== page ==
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									                               West Nile Virus

                               Older Adults
Q: What is West Nile virus?

A: West Nile Virus (WNV) is a viral illness transmitted by mosquitoes; it is not transmitted person to person. WNV
infection may produce mild flu-like illness symptoms, but it can also cause encephalitis and death.

Q: Why is West Nile concern in the elderly?

A: Although less than 1% of persons infected with WNV develop severe illness, case fatality rates range between
3% and 15%. The majority of serious WNV infections and deaths occur in persons over the age of 50; the typical
age of those that develop encephalitis is 68 years and older. Advanced age and the presence of diabetes are
independent risk factors that make Long Term Care (LTC) residents vulnerable to this disease. Except for children
with immune disorders who are also at high risk for severe infection, younger persons who become infected tend to
fare much better.

A large study in Connecticut showed that individuals over the age of 50 and those that did not speak English were
also the least likely to take appropriate precautions against mosquito bites. This emphasizes the importance of the
role that LTC facility staff must play in actively protecting residents from exposure to mosquitoes.

Q: What are the signs and symptoms of infection?

A: The signs of WNV infection include common viral infection symptoms such as fever, muscle aches, and rash as
well as more severe symptoms. Severe cases manifest signs and symptoms of central nervous system infection such
as high fever, stiff neck, confusion, sensitivity to light, seizures, and coma.

Q: What can a Long Term Care Facility do to prevent WNV infections?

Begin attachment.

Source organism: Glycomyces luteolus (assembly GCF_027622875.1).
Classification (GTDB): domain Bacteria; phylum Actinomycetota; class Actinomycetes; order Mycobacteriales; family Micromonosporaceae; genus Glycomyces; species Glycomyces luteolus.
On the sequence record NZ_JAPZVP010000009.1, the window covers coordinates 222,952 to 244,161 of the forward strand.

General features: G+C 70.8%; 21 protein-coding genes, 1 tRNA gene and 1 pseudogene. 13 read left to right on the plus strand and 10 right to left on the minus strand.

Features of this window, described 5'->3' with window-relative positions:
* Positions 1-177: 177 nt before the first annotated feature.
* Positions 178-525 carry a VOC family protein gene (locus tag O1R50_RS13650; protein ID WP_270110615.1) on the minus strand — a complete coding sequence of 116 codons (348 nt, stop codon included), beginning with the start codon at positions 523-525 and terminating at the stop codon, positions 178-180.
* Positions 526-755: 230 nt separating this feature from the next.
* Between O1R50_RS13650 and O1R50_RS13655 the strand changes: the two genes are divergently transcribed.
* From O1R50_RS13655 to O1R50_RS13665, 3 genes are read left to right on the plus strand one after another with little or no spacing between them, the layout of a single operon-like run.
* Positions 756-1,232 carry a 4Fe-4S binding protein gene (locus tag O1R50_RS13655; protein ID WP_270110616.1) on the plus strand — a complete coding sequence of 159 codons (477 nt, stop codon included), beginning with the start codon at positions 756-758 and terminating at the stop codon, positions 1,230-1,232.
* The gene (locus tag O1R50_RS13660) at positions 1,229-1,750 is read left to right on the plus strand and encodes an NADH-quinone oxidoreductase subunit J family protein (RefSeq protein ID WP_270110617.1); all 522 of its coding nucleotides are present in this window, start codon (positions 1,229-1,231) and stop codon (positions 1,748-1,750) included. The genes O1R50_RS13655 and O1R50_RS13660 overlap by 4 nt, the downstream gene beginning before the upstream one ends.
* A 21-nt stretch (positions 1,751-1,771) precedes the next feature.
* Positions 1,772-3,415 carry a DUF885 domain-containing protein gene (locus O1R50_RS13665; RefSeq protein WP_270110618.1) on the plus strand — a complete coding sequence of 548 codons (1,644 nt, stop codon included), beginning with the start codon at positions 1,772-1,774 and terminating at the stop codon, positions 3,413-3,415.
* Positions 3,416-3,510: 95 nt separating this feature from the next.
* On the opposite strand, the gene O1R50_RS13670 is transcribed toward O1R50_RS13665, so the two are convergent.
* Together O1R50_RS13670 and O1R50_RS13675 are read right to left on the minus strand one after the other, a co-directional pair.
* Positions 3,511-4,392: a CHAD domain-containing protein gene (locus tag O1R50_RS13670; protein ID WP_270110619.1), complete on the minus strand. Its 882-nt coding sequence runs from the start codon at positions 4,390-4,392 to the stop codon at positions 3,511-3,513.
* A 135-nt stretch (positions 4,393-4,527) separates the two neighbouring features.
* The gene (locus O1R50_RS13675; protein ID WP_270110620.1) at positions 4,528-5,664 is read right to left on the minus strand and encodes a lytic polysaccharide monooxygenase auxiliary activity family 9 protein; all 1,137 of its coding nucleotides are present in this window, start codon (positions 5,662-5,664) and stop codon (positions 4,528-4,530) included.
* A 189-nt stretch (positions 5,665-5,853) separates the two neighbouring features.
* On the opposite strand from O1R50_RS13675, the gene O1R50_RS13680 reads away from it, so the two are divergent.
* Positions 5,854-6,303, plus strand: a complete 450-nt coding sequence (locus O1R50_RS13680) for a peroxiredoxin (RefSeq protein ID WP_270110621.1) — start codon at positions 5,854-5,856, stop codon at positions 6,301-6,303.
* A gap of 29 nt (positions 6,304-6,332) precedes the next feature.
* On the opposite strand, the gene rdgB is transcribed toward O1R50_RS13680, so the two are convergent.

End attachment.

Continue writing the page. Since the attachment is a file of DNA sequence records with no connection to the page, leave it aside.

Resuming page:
A: Diseases such as WNV that are transmissible by insects make having intact window screens a matter of disease
prevention, and DHS reminds all Long Term Care facilities that State regulations require that facilities have screens
on all operable windows.

Perform a careful visual inspection of all window screens in your facility, and immediately repair or replace screens
that permit the entry of mosquitoes. Remain alert to complaints concerning the presence of insects in your facility.
The presence of any outdoor insect indoors is strong evidence that there is some unprotected entry through which
mosquitoes can also enter. Carefully inspect your facility grounds in order to identify and drain standing water.
Standing water is a potential mosquito breeding ground. Ensure that residents that go outside for recreation are
adequately protected. Their exposed skin areas should be treated with permethrin, DEET or a similar insect
repellent until the mosquito season is over in your area. Remember that mosquitoes are most active during the
cooler morning and evening hours. Take appropriate precautions to protect your residents against mosquito bites.

If you have any questions about West Nile virus, please contact the Denton County Health Department at (940)

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